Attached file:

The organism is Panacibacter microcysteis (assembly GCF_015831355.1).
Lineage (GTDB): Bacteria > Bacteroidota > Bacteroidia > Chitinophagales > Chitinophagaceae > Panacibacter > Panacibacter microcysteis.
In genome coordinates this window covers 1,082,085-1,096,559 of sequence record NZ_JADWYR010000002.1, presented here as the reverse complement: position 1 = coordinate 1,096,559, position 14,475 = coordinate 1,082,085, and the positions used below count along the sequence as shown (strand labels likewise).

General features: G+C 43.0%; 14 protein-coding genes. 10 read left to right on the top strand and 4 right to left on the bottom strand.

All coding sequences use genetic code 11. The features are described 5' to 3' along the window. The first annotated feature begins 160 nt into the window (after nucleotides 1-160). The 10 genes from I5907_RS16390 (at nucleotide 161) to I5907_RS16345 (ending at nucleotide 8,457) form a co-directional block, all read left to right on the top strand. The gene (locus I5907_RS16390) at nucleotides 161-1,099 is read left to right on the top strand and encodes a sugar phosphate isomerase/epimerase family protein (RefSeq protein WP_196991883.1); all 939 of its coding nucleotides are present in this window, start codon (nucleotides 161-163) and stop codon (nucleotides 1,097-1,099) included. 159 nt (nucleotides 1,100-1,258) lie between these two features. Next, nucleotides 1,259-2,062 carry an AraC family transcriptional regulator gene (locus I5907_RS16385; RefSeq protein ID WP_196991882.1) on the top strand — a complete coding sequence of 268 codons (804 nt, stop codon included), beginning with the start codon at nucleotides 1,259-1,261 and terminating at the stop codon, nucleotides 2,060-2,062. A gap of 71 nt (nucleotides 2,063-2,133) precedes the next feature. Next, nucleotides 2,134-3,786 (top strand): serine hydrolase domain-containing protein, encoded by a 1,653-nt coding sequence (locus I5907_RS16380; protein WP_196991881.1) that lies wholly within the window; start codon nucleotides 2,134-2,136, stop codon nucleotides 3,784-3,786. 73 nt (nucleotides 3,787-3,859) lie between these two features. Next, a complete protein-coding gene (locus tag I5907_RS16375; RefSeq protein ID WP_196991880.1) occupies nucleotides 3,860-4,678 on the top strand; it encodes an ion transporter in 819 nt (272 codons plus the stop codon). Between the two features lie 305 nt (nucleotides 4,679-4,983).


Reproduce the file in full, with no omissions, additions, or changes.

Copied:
The organism is Panacibacter microcysteis (assembly GCF_015831355.1).
Lineage (GTDB): Bacteria > Bacteroidota > Bacteroidia > Chitinophagales > Chitinophagaceae > Panacibacter > Panacibacter microcysteis.
In genome coordinates this window covers 1,082,085-1,096,559 of sequence record NZ_JADWYR010000002.1, presented here as the reverse complement: position 1 = coordinate 1,096,559, position 14,475 = coordinate 1,082,085, and the positions used below count along the sequence as shown (strand labels likewise).

General features: G+C 43.0%; 14 protein-coding genes. 10 read left to right on the top strand and 4 right to left on the bottom strand.

All coding sequences use genetic code 11. The features are described 5' to 3' along the window. The first annotated feature begins 160 nt into the window (after nucleotides 1-160). The 10 genes from I5907_RS16390 (at nucleotide 161) to I5907_RS16345 (ending at nucleotide 8,457) form a co-directional block, all read left to right on the top strand. The gene (locus I5907_RS16390) at nucleotides 161-1,099 is read left to right on the top strand and encodes a sugar phosphate isomerase/epimerase family protein (RefSeq protein WP_196991883.1); all 939 of its coding nucleotides are present in this window, start codon (nucleotides 161-163) and stop codon (nucleotides 1,097-1,099) included. 159 nt (nucleotides 1,100-1,258) lie between these two features. Next, nucleotides 1,259-2,062 carry an AraC family transcriptional regulator gene (locus I5907_RS16385; RefSeq protein ID WP_196991882.1) on the top strand — a complete coding sequence of 268 codons (804 nt, stop codon included), beginning with the start codon at nucleotides 1,259-1,261 and terminating at the stop codon, nucleotides 2,060-2,062. A gap of 71 nt (nucleotides 2,063-2,133) precedes the next feature. Next, nucleotides 2,134-3,786 (top strand): serine hydrolase domain-containing protein, encoded by a 1,653-nt coding sequence (locus I5907_RS16380; protein WP_196991881.1) that lies wholly within the window; start codon nucleotides 2,134-2,136, stop codon nucleotides 3,784-3,786. 73 nt (nucleotides 3,787-3,859) lie between these two features. Next, a complete protein-coding gene (locus tag I5907_RS16375; RefSeq protein ID WP_196991880.1) occupies nucleotides 3,860-4,678 on the top strand; it encodes an ion transporter in 819 nt (272 codons plus the stop codon). Between the two features lie 305 nt (nucleotides 4,679-4,983).